Less than a decade ago, the High Court said, in effect, that State Supreme Courts have substantially the same entrenched jurisdiction to issue relief in the nature of the prerogative writs as the Constitution confers on the High Court. The New South Wales Court of Appeal reads this narrowly, holding that only three specific remedies are protected, together with the rules and limitations that existed at federation. If correct, we might see the emergence of two bodies of doctrine, the old law of remedies, and the new law of "judicial review" (a concept that emerged only after federation). In an unrelated case, six High Court judges implied a limited privative clause ousting non-jurisdictional certiorari. The seventh judge said that this was unnecessary, because in his view, that branch of certiorari conflicts with judicial review fundamentals, is historically misconceived, and should apply only where the reviewing court can try the matter afresh. This article reviews these developments, discusses their rationales, and questions both the history and its importance.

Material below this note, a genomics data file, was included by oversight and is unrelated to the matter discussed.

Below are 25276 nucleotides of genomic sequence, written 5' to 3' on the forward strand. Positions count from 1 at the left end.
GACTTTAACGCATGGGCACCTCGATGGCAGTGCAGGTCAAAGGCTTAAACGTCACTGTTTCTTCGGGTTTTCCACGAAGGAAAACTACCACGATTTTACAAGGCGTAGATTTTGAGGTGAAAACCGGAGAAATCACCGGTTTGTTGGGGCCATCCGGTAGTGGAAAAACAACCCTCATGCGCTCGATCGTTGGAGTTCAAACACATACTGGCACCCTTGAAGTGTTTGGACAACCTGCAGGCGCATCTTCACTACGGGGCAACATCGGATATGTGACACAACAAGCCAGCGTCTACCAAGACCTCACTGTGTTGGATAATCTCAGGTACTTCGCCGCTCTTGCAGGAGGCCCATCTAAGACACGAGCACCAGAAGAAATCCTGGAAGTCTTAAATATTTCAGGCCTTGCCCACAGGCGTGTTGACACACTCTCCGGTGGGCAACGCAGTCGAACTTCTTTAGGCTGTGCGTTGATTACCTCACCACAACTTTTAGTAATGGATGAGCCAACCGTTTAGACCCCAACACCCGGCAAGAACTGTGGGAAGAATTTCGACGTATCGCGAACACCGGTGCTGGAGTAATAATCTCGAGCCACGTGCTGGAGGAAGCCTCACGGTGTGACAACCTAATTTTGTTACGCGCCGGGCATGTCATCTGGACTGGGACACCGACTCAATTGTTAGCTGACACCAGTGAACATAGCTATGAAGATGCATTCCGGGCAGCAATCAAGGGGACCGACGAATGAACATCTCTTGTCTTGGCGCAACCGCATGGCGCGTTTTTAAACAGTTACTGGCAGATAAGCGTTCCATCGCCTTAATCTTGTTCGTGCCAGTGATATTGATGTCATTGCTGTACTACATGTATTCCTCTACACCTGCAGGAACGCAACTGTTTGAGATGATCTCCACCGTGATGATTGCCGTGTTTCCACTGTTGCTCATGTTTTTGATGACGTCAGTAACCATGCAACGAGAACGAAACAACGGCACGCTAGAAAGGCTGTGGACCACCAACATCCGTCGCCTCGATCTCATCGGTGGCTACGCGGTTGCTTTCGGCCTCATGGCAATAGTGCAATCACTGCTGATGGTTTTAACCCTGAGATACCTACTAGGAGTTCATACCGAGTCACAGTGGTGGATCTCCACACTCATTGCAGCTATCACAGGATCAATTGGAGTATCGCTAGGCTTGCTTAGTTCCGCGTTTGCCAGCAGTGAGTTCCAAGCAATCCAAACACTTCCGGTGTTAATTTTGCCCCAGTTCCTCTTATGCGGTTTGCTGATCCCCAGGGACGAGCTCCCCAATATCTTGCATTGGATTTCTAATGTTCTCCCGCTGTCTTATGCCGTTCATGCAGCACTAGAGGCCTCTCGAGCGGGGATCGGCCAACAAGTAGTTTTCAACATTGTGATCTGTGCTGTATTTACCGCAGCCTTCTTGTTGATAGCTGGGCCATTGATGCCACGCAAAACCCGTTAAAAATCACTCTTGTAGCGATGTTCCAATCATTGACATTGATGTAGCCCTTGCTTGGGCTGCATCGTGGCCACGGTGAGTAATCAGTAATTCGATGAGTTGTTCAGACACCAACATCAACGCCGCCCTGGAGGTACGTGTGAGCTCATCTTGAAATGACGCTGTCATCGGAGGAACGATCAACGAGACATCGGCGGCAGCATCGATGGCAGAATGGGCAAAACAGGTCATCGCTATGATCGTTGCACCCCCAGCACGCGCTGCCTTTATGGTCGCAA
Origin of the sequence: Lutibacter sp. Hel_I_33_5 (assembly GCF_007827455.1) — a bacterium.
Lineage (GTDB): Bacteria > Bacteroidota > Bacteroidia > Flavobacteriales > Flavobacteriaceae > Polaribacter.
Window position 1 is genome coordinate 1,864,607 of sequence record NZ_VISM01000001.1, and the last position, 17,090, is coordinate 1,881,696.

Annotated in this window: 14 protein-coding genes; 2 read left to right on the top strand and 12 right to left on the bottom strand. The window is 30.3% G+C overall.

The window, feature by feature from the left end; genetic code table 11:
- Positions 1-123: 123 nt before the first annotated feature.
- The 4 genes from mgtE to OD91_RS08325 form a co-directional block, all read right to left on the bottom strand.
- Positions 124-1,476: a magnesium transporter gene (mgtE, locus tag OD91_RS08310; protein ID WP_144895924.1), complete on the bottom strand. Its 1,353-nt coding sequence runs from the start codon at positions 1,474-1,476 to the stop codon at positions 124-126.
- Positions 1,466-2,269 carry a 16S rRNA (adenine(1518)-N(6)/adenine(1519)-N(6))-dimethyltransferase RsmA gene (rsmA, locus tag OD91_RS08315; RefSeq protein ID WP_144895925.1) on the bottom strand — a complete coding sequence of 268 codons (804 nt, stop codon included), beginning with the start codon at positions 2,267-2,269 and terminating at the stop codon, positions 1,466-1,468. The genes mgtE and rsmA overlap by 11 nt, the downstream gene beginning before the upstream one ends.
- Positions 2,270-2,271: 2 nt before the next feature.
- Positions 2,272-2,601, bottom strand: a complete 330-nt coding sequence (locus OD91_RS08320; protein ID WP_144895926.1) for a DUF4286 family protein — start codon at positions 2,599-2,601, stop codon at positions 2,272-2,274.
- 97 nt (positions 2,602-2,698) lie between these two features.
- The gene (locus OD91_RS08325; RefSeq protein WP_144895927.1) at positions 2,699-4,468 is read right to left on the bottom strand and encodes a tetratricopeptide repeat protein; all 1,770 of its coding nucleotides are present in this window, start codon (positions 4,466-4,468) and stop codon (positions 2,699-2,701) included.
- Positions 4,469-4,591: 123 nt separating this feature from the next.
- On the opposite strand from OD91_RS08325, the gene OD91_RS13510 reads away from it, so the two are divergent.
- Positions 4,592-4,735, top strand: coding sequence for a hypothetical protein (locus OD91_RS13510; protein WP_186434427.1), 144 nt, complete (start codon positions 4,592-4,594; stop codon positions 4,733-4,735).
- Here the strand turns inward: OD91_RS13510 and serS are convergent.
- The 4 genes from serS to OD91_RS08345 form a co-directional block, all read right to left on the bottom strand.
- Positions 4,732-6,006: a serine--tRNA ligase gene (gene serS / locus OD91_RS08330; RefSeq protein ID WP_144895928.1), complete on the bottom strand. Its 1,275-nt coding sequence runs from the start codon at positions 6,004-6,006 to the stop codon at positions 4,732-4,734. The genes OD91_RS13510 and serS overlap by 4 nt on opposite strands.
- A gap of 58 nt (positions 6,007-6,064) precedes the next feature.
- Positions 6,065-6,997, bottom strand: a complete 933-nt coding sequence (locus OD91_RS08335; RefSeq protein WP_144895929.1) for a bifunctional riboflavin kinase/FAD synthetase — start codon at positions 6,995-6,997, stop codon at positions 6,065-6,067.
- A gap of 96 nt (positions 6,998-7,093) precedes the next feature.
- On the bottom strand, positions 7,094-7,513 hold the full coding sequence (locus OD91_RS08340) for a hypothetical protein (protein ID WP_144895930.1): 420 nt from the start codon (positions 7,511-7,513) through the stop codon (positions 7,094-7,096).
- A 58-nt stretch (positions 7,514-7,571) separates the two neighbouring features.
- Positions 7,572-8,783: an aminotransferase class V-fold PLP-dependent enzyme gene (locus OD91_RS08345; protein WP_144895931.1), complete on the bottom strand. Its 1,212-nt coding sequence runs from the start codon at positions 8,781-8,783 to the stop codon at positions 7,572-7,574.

Monday, April 22, 2019
Aronson on Judicial Review In Australia
Mark Aronson, University of New South Wales, has posted Retreating to the History of Judicial Review? which is forthcoming in the Federal Law Review: